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An old wound: Review reopens Aviano tragedy

Legal misconduct alleged in original trial

Oct. 28, 2007 - 11:48AM   |   Last Updated: Oct. 28, 2007 - 11:48AM  |  
The image from a 1998 TV broadcast shows the damaged Marine EA-6B Prowler based in Aviano, Italy, after it had clipped a metal cable car line the previous day, sending 20 people in the attached gondola to their deaths.
The image from a 1998 TV broadcast shows the damaged Marine EA-6B Prowler based in Aviano, Italy, after it had clipped a metal cable car line the previous day, sending 20 people in the attached gondola to their deaths. (The Associated Press)
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JACKSONVILLE, N.C. Almost a decade has passed since an EA-6B Prowler clipped a ski gondola cable, plunging 20 people nearly 400 feet to their deaths near Aviano, Italy.

But allegations that the staff judge advocate who recommended charges against the pilot and navigator of the four-man crew worked too closely with the prosecution has prompted a new review of the trial.

At the direction of the Navy-Marine Corps Court of Criminal Appeals, Lt. Gen. Joseph Weber, commander of Marine Corps Forces Command, has ordered a new SJA recommendation in the cases of Richard Ashby and Joseph Schweitzer.

Both men, captains at the time, were dismissed from the Corps in 1999 for their roles in destroying a personal videotape Schweitzer shot during the Feb. 3, 1998, flight, in which the radar-jamming jet was flying well below established minimum altitudes.

The incident grabbed headlines around the globe. Five Belgians, two Poles, seven Germans, three Italians, two Austrians and one Dutch national died in the accident.

Families of the victims filed a lawsuit against the U.S. seeking damages. In the end, the families settled for $40 million.

Dozens of news organizations converged on Camp Lejeune, N.C., where the pretrial hearings and courts-martial were held for the Marine Corps Air Station Cherry Point, N.C.-based crew.

Ashby was acquitted of manslaughter, but convicted of obstruction of justice and conspiracy. A military jury sentenced him to six months in the brig and dismissal from the Corps. Manslaughter charges were subsequently dropped against Schweitzer, who pleaded guilty to obstruction and conspiracy charges. He did not serve jail time. Charges were dropped against the two back-seaters.

The possibilities of a new SJA recommendation are wide-ranging, Marine Corps Forces Command officials said.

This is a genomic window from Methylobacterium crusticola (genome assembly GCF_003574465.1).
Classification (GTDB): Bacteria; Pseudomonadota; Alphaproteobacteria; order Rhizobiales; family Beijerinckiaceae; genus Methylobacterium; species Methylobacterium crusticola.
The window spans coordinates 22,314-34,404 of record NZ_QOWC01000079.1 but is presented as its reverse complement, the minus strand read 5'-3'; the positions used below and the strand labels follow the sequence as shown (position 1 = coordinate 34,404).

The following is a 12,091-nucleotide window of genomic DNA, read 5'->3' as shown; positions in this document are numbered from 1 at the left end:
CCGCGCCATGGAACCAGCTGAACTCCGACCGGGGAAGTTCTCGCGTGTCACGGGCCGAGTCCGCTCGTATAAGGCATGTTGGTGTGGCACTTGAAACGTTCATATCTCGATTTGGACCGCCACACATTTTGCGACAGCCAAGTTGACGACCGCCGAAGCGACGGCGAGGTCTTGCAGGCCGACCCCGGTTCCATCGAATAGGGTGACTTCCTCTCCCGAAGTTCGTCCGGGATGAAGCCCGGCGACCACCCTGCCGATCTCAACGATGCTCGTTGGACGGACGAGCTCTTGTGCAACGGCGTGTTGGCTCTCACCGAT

Weber could disapprove the legal sentences or lessen the punishment imposed by the court. He could also change a guilty finding to one that includes a lesser offense of the charges, set aside a guilty verdict, dismiss the charges or direct a rehearing, according to command officials.

What he can't do is increase the original punishment.

"Unless the convening authority sets aside or dismisses all the charges, these cases will be returned to the NMCCA for automatic review," officials said.

Col. Jenny Holbert, Marine Corps Forces Command spokeswoman, said Weber intends to issue a new convening authority action after he receives "a properly processed staff judge advocate recommendation and any other lawful matters submitted by the defense. The SJAR is currently pending."

The order comes on the heels of the appellate court's opinion that the "facts before us are sufficient to raise a colorable claim that the SJA who prepared the SJAR and addenda thereto became ‘embedded' with the prosecutorial effort in this case to an extent that it may have transformed his interest in the outcome to a personal one."

If nothing else, there was an "appearance that the SJA became an advocate for the prosecution," the court concluded. The original SJA, Col. D.E. Clancey, is now retired, MarForCom officials said.

The court gave the convening authority two options. The first was for Weber to order a fact-finding hearing into the allegations against the SJA and deputy SJA's participation with the prosecution. Weber chose the alternative, assigning a new SJA whose recommendations will be forwarded to the general for review.

The SJA for both cases is a Marine judge advocate colonel serving in Marine Corps Forces Command's Individual Mobilization Augmentee Detachment. The command's active-duty SJA is disqualified because he presided over the combined U.S. and Italian deposition hearings for each case in Trento, Italy, in 1998, MarForCom officials said.

Officials said it will likely take several months before the commander takes action on either case.

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